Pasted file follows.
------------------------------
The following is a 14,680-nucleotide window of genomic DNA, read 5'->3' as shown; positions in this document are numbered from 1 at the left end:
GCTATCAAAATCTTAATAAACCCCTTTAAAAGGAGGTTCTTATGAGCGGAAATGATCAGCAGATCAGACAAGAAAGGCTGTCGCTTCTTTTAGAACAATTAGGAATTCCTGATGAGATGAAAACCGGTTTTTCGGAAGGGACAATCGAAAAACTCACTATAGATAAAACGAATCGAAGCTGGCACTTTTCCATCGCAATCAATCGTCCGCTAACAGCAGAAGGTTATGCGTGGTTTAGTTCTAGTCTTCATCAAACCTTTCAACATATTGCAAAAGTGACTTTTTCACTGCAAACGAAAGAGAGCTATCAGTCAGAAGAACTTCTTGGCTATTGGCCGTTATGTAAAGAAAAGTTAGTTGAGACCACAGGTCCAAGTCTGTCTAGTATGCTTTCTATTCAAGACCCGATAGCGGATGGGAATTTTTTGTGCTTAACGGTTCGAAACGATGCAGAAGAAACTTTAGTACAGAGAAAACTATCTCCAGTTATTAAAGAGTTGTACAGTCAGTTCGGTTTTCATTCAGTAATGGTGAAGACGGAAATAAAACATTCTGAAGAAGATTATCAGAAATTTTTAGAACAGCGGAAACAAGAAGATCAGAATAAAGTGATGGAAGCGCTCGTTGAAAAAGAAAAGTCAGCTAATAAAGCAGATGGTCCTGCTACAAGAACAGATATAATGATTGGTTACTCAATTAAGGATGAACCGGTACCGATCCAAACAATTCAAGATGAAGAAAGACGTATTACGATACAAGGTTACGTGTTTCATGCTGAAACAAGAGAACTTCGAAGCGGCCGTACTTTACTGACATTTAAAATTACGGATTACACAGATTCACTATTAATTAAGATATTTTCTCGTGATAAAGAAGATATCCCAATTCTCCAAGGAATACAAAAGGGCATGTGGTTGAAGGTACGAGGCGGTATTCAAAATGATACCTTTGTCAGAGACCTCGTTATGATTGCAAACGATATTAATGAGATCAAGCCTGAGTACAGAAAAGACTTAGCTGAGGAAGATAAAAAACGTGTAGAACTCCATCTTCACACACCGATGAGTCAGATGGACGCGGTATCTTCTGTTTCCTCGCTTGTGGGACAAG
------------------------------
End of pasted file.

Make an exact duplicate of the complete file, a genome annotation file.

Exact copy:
The following is a 14,680-nucleotide window of genomic DNA, read 5'->3' as shown; positions in this document are numbered from 1 at the left end:
GCTATCAAAATCTTAATAAACCCCTTTAAAAGGAGGTTCTTATGAGCGGAAATGATCAGCAGATCAGACAAGAAAGGCTGTCGCTTCTTTTAGAACAATTAGGAATTCCTGATGAGATGAAAACCGGTTTTTCGGAAGGGACAATCGAAAAACTCACTATAGATAAAACGAATCGAAGCTGGCACTTTTCCATCGCAATCAATCGTCCGCTAACAGCAGAAGGTTATGCGTGGTTTAGTTCTAGTCTTCATCAAACCTTTCAACATATTGCAAAAGTGACTTTTTCACTGCAAACGAAAGAGAGCTATCAGTCAGAAGAACTTCTTGGCTATTGGCCGTTATGTAAAGAAAAGTTAGTTGAGACCACAGGTCCAAGTCTGTCTAGTATGCTTTCTATTCAAGACCCGATAGCGGATGGGAATTTTTTGTGCTTAACGGTTCGAAACGATGCAGAAGAAACTTTAGTACAGAGAAAACTATCTCCAGTTATTAAAGAGTTGTACAGTCAGTTCGGTTTTCATTCAGTAATGGTGAAGACGGAAATAAAACATTCTGAAGAAGATTATCAGAAATTTTTAGAACAGCGGAAACAAGAAGATCAGAATAAAGTGATGGAAGCGCTCGTTGAAAAAGAAAAGTCAGCTAATAAAGCAGATGGTCCTGCTACAAGAACAGATATAATGATTGGTTACTCAATTAAGGATGAACCGGTACCGATCCAAACAATTCAAGATGAAGAAAGACGTATTACGATACAAGGTTACGTGTTTCATGCTGAAACAAGAGAACTTCGAAGCGGCCGTACTTTACTGACATTTAAAATTACGGATTACACAGATTCACTATTAATTAAGATATTTTCTCGTGATAAAGAAGATATCCCAATTCTCCAAGGAATACAAAAGGGCATGTGGTTGAAGGTACGAGGCGGTATTCAAAATGATACCTTTGTCAGAGACCTCGTTATGATTGCAAACGATATTAATGAGATCAAGCCTGAGTACAGAAAAGACTTAGCTGAGGAAGATAAAAAACGTGTAGAACTCCATCTTCACACACCGATGAGTCAGATGGACGCGGTATCTTCTGTTTCCTCGCTTGTGGGACAAG